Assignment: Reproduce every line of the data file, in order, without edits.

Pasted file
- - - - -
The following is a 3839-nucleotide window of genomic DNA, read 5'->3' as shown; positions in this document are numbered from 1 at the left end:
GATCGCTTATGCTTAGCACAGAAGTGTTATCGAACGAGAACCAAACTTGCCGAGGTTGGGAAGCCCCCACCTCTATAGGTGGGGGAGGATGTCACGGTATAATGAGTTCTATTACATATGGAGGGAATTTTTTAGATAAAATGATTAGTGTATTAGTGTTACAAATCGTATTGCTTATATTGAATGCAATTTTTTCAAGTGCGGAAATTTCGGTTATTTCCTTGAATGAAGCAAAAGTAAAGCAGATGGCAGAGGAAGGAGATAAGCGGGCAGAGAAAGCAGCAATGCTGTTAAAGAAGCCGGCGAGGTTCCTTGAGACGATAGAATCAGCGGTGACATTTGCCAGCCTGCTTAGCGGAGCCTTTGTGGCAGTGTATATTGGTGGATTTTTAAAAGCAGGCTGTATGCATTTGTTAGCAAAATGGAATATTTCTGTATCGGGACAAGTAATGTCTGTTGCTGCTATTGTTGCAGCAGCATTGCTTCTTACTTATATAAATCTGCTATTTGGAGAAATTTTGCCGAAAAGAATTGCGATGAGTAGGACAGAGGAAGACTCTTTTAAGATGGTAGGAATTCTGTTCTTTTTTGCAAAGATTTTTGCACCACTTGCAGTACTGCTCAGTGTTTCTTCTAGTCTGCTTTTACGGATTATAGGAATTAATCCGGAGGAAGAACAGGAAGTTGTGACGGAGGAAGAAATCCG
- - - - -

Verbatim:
The following is a 3839-nucleotide window of genomic DNA, read 5'->3' as shown; positions in this document are numbered from 1 at the left end:
GATCGCTTATGCTTAGCACAGAAGTGTTATCGAACGAGAACCAAACTTGCCGAGGTTGGGAAGCCCCCACCTCTATAGGTGGGGGAGGATGTCACGGTATAATGAGTTCTATTACATATGGAGGGAATTTTTTAGATAAAATGATTAGTGTATTAGTGTTACAAATCGTATTGCTTATATTGAATGCAATTTTTTCAAGTGCGGAAATTTCGGTTATTTCCTTGAATGAAGCAAAAGTAAAGCAGATGGCAGAGGAAGGAGATAAGCGGGCAGAGAAAGCAGCAATGCTGTTAAAGAAGCCGGCGAGGTTCCTTGAGACGATAGAATCAGCGGTGACATTTGCCAGCCTGCTTAGCGGAGCCTTTGTGGCAGTGTATATTGGTGGATTTTTAAAAGCAGGCTGTATGCATTTGTTAGCAAAATGGAATATTTCTGTATCGGGACAAGTAATGTCTGTTGCTGCTATTGTTGCAGCAGCATTGCTTCTTACTTATATAAATCTGCTATTTGGAGAAATTTTGCCGAAAAGAATTGCGATGAGTAGGACAGAGGAAGACTCTTTTAAGATGGTAGGAATTCTGTTCTTTTTTGCAAAGATTTTTGCACCACTTGCAGTACTGCTCAGTGTTTCTTCTAGTCTGCTTTTACGGATTATAGGAATTAATCCGGAGGAAGAACAGGAAGTTGTGACGGAGGAAGAAATCCG